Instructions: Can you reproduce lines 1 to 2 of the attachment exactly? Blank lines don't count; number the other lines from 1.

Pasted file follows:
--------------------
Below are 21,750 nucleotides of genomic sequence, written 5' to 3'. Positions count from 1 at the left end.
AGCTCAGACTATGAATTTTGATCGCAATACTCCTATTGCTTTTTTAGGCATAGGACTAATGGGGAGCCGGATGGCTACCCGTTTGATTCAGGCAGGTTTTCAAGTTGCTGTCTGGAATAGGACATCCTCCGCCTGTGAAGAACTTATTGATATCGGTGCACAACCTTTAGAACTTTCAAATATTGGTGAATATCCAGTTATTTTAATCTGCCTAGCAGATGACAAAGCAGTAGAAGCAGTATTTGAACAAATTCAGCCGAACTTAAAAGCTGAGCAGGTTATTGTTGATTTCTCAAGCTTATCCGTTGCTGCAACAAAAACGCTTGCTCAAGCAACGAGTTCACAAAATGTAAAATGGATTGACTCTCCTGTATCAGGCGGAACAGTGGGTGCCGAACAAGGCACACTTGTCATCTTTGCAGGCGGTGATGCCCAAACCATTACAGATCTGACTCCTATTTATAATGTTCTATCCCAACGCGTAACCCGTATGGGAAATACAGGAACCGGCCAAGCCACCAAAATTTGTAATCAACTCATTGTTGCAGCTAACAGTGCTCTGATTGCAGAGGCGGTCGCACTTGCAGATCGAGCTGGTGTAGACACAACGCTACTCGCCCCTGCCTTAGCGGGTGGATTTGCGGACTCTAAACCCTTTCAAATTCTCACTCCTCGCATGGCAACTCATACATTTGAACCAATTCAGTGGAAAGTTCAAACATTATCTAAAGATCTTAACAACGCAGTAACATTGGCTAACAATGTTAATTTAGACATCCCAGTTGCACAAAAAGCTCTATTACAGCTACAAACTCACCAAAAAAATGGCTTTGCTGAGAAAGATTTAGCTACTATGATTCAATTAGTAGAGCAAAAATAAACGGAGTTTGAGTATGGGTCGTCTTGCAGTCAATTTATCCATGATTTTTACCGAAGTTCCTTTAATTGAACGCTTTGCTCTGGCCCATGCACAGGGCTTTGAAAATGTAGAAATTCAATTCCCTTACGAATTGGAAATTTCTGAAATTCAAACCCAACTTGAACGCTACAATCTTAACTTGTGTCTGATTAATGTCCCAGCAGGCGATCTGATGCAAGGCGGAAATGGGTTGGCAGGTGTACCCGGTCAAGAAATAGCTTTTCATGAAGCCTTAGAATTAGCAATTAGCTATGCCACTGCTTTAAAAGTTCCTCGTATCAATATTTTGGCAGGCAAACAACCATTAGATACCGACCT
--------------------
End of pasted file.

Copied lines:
Below are 21,750 nucleotides of genomic sequence, written 5' to 3'. Positions count from 1 at the left end.
AGCTCAGACTATGAATTTTGATCGCAATACTCCTATTGCTTTTTTAGGCATAGGACTAATGGGGAGCCGGATGGCTACCCGTTTGATTCAGGCAGGTTTTCAAGTTGCTGTCTGGAATAGGACATCCTCCGCCTGTGAAGAACTTATTGATATCGGTGCACAACCTTTAGAACTTTCAAATATTGGTGAATATCCAGTTATTTTAATCTGCCTAGCAGATGACAAAGCAGTAGAAGCAGTATTTGAACAAATTCAGCCGAACTTAAAAGCTGAGCAGGTTATTGTTGATTTCTCAAGCTTATCCGTTGCTGCAACAAAAACGCTTGCTCAAGCAACGAGTTCACAAAATGTAAAATGGATTGACTCTCCTGTATCAGGCGGAACAGTGGGTGCCGAACAAGGCACACTTGTCATCTTTGCAGGCGGTGATGCCCAAACCATTACAGATCTGACTCCTATTTATAATGTTCTATCCCAACGCGTAACCCGTATGGGAAATACAGGAACCGGCCAAGCCACCAAAATTTGTAATCAACTCATTGTTGCAGCTAACAGTGCTCTGATTGCAGAGGCGGTCGCACTTGCAGATCGAGCTGGTGTAGACACAACGCTACTCGCCCCTGCCTTAGCGGGTGGATTTGCGGACTCTAAACCCTTTCAAATTCTCACTCCTCGCATGGCAACTCATACATTTGAACCAATTCAGTGGAAAGTTCAAACATTATCTAAAGATCTTAACAACGCAGTAACATTGGCTAACAATGTTAATTTAGACATCCCAGTTGCACAAAAAGCTCTATTACAGCTACAAACTCACCAAAAAAATGGCTTTGCTGAGAAAGATTTAGCTACTATGATTCAATTAGTAGAGCAAAAATAAACGGAGTTTGAGTATGGGTCGTCTTGCAGTCAATTTATCCATGATTTTTACCGAAGTTCCTTTAATTGAACGCTTTGCTCTGGCCCATGCACAGGGCTTTGAAAATGTAGAAATTCAATTCCCTTACGAATTGGAAATTTCTGAAATTCAAACCCAACTTGAACGCTACAATCTTAACTTGTGTCTGATTAATGTCCCAGCAGGCGATCTGATGCAAGGCGGAAATGGGTTGGCAGGTGTACCCGGTCAAGAAATAGCTTTTCATGAAGCCTTAGAATTAGCAATTAGCTATGCCACTGCTTTAAAAGTTCCTCGTATCAATATTTTGGCAGGCAAACAACCATTAGATACCGACCT